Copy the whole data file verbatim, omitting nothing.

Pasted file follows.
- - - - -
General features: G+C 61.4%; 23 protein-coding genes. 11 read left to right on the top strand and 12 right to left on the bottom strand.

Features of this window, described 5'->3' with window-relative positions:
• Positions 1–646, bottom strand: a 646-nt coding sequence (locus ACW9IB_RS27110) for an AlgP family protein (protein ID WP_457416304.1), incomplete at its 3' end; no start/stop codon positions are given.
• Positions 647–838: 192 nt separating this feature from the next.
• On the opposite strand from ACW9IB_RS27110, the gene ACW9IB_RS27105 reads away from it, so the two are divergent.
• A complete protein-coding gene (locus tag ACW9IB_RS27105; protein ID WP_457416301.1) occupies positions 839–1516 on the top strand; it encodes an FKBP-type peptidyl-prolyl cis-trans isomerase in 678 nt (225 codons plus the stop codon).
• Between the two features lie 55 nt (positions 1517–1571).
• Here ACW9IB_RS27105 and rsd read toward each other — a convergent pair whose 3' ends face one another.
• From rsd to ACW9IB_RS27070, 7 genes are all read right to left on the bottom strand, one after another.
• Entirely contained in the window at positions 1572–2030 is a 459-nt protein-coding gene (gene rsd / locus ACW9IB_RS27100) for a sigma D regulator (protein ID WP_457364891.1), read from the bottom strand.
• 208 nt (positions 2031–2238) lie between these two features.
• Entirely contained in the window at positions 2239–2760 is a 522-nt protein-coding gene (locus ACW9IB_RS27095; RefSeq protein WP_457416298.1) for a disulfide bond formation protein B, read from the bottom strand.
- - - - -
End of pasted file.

General features: G+C 61.4%; 23 protein-coding genes. 11 read left to right on the top strand and 12 right to left on the bottom strand.

Features of this window, described 5'->3' with window-relative positions:
• Positions 1–646, bottom strand: a 646-nt coding sequence (locus ACW9IB_RS27110) for an AlgP family protein (protein ID WP_457416304.1), incomplete at its 3' end; no start/stop codon positions are given.
• Positions 647–838: 192 nt separating this feature from the next.
• On the opposite strand from ACW9IB_RS27110, the gene ACW9IB_RS27105 reads away from it, so the two are divergent.
• A complete protein-coding gene (locus tag ACW9IB_RS27105; protein ID WP_457416301.1) occupies positions 839–1516 on the top strand; it encodes an FKBP-type peptidyl-prolyl cis-trans isomerase in 678 nt (225 codons plus the stop codon).
• Between the two features lie 55 nt (positions 1517–1571).
• Here ACW9IB_RS27105 and rsd read toward each other — a convergent pair whose 3' ends face one another.
• From rsd to ACW9IB_RS27070, 7 genes are all read right to left on the bottom strand, one after another.
• Entirely contained in the window at positions 1572–2030 is a 459-nt protein-coding gene (gene rsd / locus ACW9IB_RS27100) for a sigma D regulator (protein ID WP_457364891.1), read from the bottom strand.
• 208 nt (positions 2031–2238) lie between these two features.
• Entirely contained in the window at positions 2239–2760 is a 522-nt protein-coding gene (locus ACW9IB_RS27095; RefSeq protein WP_457416298.1) for a disulfide bond formation protein B, read from the bottom strand.